[ par-ee ]
See synonyms for parry on
verb (used with object),par·ried, par·ry·ing.
  1. to ward off (a thrust, stroke, weapon, etc.), as in fencing; avert.

  2. to turn aside; evade or dodge: to parry an embarrassing question.

verb (used without object),par·ried, par·ry·ing.
  1. to parry a thrust, blow, etc.

noun,plural par·ries.
  1. an act or instance of parrying, as in fencing.

  2. a defensive movement in fencing.

Origin of parry

1665–75; <French parez, imperative of parer to ward off, set off <Latin parāre to set. See parade

Other words for parry

Other words from parry

  • par·ri·a·ble, adjective
  • par·ri·er, noun
  • un·par·ried, adjective
  • un·par·ry·ing, adjective

Other definitions for Parry (2 of 2)

[ par-ee ]

  1. Milman, 1902–35, U.S. classical scholar and philologist.

  2. William Edward, 1790–1855, English Arctic explorer. Unabridged Based on the Random House Unabridged Dictionary, © Random House, Inc. 2023

How to use parry in a sentence

  • Bachmann parried smoothly, once again equating submission with respect.

    Is Michele Bachmann Submissive? | Leslie Bennetts | August 12, 2011 | THE DAILY BEAST
  • The men, whose poniards his sword parried, had recourse to fire-arms, and two pistols were fired at him.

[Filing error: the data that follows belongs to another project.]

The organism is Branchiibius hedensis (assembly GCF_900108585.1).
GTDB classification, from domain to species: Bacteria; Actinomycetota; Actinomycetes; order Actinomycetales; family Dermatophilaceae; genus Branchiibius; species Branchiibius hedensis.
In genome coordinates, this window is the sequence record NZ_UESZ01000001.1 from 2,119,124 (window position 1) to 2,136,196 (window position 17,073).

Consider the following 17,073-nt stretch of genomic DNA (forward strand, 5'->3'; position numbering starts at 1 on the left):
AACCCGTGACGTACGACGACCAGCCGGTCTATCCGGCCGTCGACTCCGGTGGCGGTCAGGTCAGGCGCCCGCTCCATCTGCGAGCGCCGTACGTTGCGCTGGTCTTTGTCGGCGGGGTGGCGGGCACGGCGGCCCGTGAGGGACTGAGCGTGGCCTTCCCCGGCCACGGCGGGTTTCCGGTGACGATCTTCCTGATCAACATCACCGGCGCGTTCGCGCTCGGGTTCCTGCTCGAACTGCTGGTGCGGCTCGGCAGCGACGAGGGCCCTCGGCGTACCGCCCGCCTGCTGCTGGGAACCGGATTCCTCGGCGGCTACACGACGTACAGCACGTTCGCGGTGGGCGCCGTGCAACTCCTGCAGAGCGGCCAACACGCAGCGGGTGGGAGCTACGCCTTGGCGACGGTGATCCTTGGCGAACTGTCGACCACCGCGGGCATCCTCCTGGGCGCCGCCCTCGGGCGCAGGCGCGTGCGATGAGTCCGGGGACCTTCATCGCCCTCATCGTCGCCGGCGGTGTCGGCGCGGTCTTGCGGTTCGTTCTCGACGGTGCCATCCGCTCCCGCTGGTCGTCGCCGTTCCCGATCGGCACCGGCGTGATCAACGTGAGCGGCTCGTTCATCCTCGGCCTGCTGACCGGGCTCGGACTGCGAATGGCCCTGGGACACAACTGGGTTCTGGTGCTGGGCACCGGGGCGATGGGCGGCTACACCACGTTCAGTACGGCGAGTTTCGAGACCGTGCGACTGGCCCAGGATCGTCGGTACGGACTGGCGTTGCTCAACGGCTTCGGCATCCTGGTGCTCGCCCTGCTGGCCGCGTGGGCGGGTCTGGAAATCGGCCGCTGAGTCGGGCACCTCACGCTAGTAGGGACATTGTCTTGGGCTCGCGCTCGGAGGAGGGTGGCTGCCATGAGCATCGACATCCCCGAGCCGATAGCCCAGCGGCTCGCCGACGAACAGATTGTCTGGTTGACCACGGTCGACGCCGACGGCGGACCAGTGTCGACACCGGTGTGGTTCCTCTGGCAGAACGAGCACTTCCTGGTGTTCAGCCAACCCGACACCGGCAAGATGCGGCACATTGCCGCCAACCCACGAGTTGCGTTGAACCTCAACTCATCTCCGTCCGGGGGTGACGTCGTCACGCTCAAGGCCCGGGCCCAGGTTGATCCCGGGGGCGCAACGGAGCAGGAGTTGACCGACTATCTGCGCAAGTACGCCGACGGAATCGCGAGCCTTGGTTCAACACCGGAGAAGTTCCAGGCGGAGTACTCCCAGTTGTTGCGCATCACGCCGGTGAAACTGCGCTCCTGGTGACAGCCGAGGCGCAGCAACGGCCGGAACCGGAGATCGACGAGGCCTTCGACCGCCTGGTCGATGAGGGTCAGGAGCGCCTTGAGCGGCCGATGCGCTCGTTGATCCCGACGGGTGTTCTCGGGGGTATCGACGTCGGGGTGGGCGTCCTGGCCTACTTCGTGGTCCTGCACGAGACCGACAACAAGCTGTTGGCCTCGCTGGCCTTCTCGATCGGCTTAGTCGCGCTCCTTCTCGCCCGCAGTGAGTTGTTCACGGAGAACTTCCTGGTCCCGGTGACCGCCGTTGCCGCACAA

• Men began to cry out that De Valmont no longer gave back the Norman's blows; only parried.

    God Wills It! | William Stearns Davis
  • Decatur parried the blow, and made a fierce stroke at the weapon, hoping to cut off its point.

  • He was parried with immovable good humour; and the others came to his aid; some with arguments, some with questions.

    Alone | Marion Harland
  • He parried a swift blow, giving one in return that caught Swan on the elbow and knocked the plank out of his hand.

British Dictionary definitions for parry (1 of 2)


/ (ˈpærɪ) /

verb-ries, -rying or -ried
  1. to ward off (an attack) by blocking or deflecting, as in fencing

  2. (tr) to evade (questions), esp adroitly

nounplural -ries
  1. an act of parrying, esp (in fencing) using a stroke or circular motion of the blade

  2. a skilful evasion, as of a question

Origin of parry

C17: from French parer to ward off, from Latin parāre to prepare

British Dictionary definitions for Parry (2 of 2)


/ (ˈpærɪ) /

  1. Sir (Charles) Hubert (Hastings). 1848–1918, English composer, noted esp for his choral works

  2. Sir William Edward. 1790–1855, English arctic explorer, who searched for the Northwest Passage (1819–25) and attempted to reach the North Pole (1827)

Collins English Dictionary - Complete & Unabridged 2012 Digital Edition © William Collins Sons & Co. Ltd. 1979, 1986 © HarperCollins Publishers 1998, 2000, 2003, 2005, 2006, 2007, 2009, 2012